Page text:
"You need to spend time figuring out why you need to make the change so you can make a business case to the cloud provider that it's in everyone's best interest that the changes be made," noted David Snead, an attorney in Washington, D.C., who represents Internet infrastructure providers and whose specialty is hammering out service level agreements (SLAs).
As an example, Snead cited a social network company that sought custom SLA terms and was successful. Rather than complain that the provider's generic uptime guarantees weren't enough, the company detailed a highly specific scalability requirement to accommodate usage spikes during key time periods. "They said, if your network can't expand during those time periods, we will lose X amount of revenue so we need you to expand your SLA to accommodate that," Snead recounted. "Communicating with your provider about what your business does will get you an SLA that meets your business needs."
[ Learn more. See 3 Truths About Cloud Software SLAs. ]
Other than transparency and a clear accounting of business need, there are plenty of strategies for negotiating the best SLA terms with a cloud software provider. Here are four additional best practices to ensure you cut the best deal:
1. Don't set unrealistic expectations.
Since many cloud providers offer standard terms, they tend to set the bar pretty high in terms of service-level performance in areas like uptime, security, and high availability. Getting fixated on a particular metric--say 99.999% uptime, for example--as a requirement when your own IT organization couldn't possibly meet that standard can stand in the way of establishing an effective and enforceable SLA. "Be realistic about what you're asking vs. the reality of what you do or need to do," said Liz Herbert, principal analyst at Forrester Research. "Make sure you're not aiming for a pipe dream in your contract."
2. Do proper research and make the SLA part of the selection process.
Given that there's often less flexibility around SLAs, it makes sense to consider a cloud provider's SLA as part of the due diligence around vendor selection--not as an afterthought, post evaluation. For instance, if your business needs a highly redundant environment, a cloud provider serving up routers, network, server, and application infrastructure for use along with 50 other customers may not be the right fit. "It really comes down to whether a cloud solution offered by provider X is suitable for what your business is going to do," said Jonathan Shaw, principal with Pace Harmon, a consulting company. "The SLA needs to come into play during the selection process rather than at the backend in negotiation."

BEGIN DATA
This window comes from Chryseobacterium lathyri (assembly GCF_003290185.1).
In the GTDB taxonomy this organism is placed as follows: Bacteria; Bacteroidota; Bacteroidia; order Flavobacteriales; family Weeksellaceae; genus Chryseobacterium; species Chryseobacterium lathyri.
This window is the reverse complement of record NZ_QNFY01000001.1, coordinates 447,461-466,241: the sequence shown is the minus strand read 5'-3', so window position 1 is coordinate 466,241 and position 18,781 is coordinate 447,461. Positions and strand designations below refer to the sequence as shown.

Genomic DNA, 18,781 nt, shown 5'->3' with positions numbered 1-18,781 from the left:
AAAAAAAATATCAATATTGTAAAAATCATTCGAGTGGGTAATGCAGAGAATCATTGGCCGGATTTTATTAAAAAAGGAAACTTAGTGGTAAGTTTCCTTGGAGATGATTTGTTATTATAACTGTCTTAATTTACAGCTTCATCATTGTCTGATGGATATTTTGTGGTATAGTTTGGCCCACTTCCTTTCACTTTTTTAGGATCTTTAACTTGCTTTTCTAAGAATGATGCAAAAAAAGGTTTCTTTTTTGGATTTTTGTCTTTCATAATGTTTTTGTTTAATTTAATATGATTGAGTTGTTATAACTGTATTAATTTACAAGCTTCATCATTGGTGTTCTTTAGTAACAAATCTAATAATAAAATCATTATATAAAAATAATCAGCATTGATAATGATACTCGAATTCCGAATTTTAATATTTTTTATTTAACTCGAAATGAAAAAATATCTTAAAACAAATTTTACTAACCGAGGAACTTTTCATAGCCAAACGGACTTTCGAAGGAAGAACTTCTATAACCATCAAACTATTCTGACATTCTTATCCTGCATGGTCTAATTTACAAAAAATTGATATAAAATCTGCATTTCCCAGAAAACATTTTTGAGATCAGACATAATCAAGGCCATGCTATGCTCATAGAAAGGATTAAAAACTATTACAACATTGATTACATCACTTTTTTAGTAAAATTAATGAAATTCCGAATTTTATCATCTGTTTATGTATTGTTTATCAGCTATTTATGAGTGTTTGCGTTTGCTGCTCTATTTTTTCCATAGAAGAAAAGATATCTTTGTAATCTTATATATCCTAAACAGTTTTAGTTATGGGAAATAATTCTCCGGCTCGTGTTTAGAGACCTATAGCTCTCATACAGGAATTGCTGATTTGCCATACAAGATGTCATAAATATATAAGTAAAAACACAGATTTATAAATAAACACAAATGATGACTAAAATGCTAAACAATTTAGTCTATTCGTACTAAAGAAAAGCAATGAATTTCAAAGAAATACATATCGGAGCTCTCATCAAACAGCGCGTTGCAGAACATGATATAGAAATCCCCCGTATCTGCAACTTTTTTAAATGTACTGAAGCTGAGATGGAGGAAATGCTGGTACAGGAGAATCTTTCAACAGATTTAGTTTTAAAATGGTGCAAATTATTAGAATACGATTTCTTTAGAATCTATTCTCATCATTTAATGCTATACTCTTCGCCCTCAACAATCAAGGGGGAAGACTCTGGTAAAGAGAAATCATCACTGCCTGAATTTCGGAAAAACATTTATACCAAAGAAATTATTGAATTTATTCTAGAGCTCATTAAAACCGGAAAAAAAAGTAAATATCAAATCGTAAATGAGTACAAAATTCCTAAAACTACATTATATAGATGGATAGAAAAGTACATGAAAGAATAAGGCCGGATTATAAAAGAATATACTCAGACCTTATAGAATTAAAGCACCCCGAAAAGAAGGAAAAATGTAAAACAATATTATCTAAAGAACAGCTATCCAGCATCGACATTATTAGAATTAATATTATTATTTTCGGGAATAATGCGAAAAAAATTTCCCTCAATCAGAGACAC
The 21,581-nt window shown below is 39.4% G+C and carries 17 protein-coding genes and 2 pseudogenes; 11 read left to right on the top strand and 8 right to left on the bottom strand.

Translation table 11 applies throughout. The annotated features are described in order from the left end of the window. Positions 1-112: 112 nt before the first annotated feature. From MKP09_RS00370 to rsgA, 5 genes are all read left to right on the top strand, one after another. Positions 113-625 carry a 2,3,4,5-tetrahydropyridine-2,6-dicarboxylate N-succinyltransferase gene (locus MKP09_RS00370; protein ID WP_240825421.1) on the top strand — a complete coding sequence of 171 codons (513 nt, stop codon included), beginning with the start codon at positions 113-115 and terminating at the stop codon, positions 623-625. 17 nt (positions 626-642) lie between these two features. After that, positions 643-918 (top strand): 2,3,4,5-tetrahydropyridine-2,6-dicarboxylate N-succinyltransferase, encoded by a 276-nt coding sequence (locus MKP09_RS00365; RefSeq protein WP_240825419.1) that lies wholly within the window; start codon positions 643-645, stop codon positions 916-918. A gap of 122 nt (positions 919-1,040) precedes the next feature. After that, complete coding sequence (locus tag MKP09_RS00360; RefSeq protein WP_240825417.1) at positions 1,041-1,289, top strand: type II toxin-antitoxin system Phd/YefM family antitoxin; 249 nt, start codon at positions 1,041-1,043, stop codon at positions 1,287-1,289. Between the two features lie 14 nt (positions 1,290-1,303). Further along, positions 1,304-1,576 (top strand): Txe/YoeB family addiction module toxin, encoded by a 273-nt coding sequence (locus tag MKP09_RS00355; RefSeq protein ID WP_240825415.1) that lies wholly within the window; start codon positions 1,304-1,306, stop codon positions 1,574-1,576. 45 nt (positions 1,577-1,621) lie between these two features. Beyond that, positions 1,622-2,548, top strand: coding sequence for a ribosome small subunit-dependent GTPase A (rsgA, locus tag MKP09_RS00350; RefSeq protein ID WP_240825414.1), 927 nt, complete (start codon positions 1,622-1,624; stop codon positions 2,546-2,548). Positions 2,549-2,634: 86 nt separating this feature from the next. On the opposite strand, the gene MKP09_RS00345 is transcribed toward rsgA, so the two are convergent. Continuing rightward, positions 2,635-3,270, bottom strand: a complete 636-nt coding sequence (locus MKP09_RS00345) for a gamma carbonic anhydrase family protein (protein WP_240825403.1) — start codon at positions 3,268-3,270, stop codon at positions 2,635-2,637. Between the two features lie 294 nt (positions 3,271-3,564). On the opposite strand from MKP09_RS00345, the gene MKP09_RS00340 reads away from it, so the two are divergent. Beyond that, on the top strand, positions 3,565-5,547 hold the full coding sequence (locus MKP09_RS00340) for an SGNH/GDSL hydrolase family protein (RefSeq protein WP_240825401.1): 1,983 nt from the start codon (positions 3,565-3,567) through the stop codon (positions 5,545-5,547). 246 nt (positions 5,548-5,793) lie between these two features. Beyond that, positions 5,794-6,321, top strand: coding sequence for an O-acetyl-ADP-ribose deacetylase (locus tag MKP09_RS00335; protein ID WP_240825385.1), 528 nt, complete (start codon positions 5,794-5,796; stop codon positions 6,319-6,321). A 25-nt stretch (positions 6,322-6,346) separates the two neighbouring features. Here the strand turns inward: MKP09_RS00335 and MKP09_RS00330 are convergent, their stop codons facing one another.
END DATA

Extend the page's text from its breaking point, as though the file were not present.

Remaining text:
It also makes sense to collect SLAs from other cloud providers so you can make an informed comparison about what most are offering and potentially use the information to your advantage, according to attorney Snead. "If you are able to say that competitors are providing this SLA clause and you can demonstrate why it's important to you, it goes a long way in creating a strong argument," Snead explained.
3. Aim for an SLA that reflects the user experience.
Whenever possible, insist on SLAs that reflect the full scope of service. So, for example, it's not enough for the cloud provider to say they've met their SLA if their server is up, but the network or Internet connection is down. It's necessary to include providers' switches, firewalls, networks, authentication systems, and whatever other gear as part of how you measure application availability, noted Shaw. "Makes sure they're measuring availability [of the application] from outside of their firewalls, routers, data center, and networks, and that they're not just using a monitor sitting in their data center," he explained.
4. Make sure the provider can meet its SLA claims.
If it's critical to your business that your data be mirrored in two different locations, Shaw said, don't just settle for an SLA that promises a high level of redundancy or says simply that data will be mirrored. Instead, shoot for SLAs that specify that data will be mirrored to these two very specific and separate locations. "In an SLA, specificity is very important," he explained. "You don't want to leave it open to broad terms. It goes back to knowing what you want--as a customer, you know your business best and you shouldn't rely on a provider to figure out what you need."
The pay-as-you go nature of the cloud makes ROI calculation seem easy. It’s not. Also in the new, all-digital Cloud Calculations InformationWeek supplement: Why infrastructure-as-a-service is a bad deal. (Free registration required.)